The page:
This Is What to Do When Your Toilet Is Overflowing
There are several things you should do when your toilet is overflowing. You can learn more by checking out our detailed guide here.
It’s the middle of the night and you’re awoken by a rumbling in your gut. You stumble to the toilet, do your business, and wash your hands. But as you turn off the sink and head back to bed, you hear a horrifying sound… The sound of water leaking onto the floor as your toilet is overflowing.
Your adrenaline kicks in as you flip the lights back on and race for the plunger. You try to maneuver yourself into a position to unclog the toilet while avoiding the dripping of dirty water around your feet. The water finally drains, but now you’re stuck with a wet floor, a pounding heart, and dashed hopes for getting back to sleep.
This nightmare scenario happens to almost all of us at one point or another. For some, it’s more frequent than others, whether due to bathroom habits, poor toilets, or plumbing issues. While a flooded toilet might be embarrassing, it’s not uncommon. That’s why it’s important for everyone to know what to do if your toilet overflows. Prepare yourself for the deluge with the tips below!
Why Do Toilets Overflow?
Toilets are elegant, yet simple machines. When working properly, they can handle the most stubborn bits of waste with ease.
A toilet works with a few basic components: a bowl, a reservoir tank with a flapper and a float, a siphon jet, and a trapway or p-trap that drains water out.
When you press the handle, it lifts the flapper in the tank. This sends water rushing from the tank into the bowl along the rim and through the siphon jet.
The force of the water through the siphon jet pushes the contents of the bowl into the trapway. Gravity then creates a siphon effect, sucking the water from the bowl down the drain.
Meanwhile, in the tank, the float drops with the water level. This triggers a flow of water into the tank. Once the float reaches its designated height, the water shuts off, ready for the next flush.
Unfortunately, a few things can get in the way of that process working properly.
Obstructions in the Bowl
The most common cause of an overflowing toilet is some sort of obstruction in the bowl. When the siphon jet pushes the water into the trapway, something in the bowl gets lodged in the p-trap, creating a clog.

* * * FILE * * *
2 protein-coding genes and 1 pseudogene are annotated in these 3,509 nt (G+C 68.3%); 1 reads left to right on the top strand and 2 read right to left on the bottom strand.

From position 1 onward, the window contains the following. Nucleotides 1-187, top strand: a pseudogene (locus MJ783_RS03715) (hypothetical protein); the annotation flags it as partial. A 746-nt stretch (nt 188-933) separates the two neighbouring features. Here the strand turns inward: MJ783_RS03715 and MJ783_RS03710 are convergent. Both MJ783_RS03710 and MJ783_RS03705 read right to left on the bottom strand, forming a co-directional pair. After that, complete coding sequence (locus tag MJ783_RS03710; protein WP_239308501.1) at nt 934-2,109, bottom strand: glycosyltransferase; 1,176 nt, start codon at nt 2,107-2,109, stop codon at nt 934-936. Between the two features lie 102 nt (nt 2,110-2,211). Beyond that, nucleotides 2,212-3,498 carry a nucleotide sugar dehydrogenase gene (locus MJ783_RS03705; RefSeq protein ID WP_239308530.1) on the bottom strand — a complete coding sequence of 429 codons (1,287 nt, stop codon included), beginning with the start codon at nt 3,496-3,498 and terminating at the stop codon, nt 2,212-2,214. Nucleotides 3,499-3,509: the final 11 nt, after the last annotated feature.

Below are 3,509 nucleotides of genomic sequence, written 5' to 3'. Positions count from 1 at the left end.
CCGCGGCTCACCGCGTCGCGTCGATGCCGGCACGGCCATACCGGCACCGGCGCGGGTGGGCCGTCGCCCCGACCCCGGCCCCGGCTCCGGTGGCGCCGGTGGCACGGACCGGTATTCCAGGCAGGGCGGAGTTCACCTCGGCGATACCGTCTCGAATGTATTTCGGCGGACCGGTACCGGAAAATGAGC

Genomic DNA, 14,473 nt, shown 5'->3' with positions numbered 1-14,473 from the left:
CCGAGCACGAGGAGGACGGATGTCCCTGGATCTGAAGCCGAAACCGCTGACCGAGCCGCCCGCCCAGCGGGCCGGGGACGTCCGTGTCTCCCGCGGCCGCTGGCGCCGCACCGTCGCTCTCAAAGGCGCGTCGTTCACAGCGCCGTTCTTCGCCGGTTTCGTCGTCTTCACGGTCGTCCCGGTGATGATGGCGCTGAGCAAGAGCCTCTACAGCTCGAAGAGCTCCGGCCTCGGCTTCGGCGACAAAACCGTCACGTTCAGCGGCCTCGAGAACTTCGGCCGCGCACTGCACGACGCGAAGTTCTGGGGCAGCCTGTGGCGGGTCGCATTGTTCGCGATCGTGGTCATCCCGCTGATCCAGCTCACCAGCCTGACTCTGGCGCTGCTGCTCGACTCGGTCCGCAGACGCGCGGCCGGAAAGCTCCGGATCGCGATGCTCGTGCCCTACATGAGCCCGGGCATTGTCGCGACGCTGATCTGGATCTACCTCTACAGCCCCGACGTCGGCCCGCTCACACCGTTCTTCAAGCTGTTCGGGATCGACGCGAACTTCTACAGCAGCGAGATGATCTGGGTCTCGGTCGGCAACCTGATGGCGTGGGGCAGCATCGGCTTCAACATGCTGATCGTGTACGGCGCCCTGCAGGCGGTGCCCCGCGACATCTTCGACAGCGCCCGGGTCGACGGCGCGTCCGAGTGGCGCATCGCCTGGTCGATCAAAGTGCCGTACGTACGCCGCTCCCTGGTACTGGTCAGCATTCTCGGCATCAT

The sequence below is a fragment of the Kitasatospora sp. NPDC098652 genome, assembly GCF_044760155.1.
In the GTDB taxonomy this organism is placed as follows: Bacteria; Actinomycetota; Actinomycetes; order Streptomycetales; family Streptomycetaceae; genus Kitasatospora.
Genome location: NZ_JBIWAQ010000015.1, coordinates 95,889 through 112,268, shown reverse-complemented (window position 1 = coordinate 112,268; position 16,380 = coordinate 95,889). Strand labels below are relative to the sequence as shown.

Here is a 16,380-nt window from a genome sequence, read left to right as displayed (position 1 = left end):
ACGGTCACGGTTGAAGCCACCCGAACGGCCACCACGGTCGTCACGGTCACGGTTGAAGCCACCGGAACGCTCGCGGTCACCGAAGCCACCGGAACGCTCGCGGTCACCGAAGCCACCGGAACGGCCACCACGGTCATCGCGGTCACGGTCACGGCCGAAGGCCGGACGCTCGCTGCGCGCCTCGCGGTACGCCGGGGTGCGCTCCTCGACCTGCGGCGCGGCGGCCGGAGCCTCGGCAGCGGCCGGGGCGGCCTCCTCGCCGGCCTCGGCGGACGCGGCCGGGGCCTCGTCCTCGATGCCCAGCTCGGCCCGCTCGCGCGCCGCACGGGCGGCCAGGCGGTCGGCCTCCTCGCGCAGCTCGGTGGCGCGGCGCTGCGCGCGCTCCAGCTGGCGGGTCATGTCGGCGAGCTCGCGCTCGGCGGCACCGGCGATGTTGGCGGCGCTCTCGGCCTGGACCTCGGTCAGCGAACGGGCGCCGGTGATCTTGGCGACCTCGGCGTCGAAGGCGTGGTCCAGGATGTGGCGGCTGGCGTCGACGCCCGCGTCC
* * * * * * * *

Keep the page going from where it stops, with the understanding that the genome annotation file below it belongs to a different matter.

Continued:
This is commonly human waste or toilet paper, but there have been several stranger clogs.
If the trapway becomes clogged, the contents of the bowl have nowhere to go. Unfortunately, there’s no way to stop the water in the tank from rushing into the bowl, so it starts overflowing.
Luckily, most clogs in the bowl can be handled with a plunger.
Too Much Water in the Reservoir Tank
The reservoir tank is designed to hold as much water as the bowl needs to fill for the next flush. However, if your float is set too high, it could fill the tank with more water than recommended for proper operation.
This overfills the bowl when you flush. And if your bowl is already too full, it can increase the chances that the water will flow over the rim.
Check your float and see where it’s set. Most tanks will have a fill line marked on the inside. If the water level is above this line, lower the float.
Clogs Beyond the Trapway
Even if your toilet is working perfectly, you might still find yourself dealing with overflows on occasion.
This often happens when there is a clog further down your plumbing system. Something might clear your p-trap, only to get caught in a pipe somewhere between the toilet and the sewer.
If debris has been building up for a while, it could eventually lead to a clog that causes problems when a large influx of water rushes through the pipe—like a toilet flush.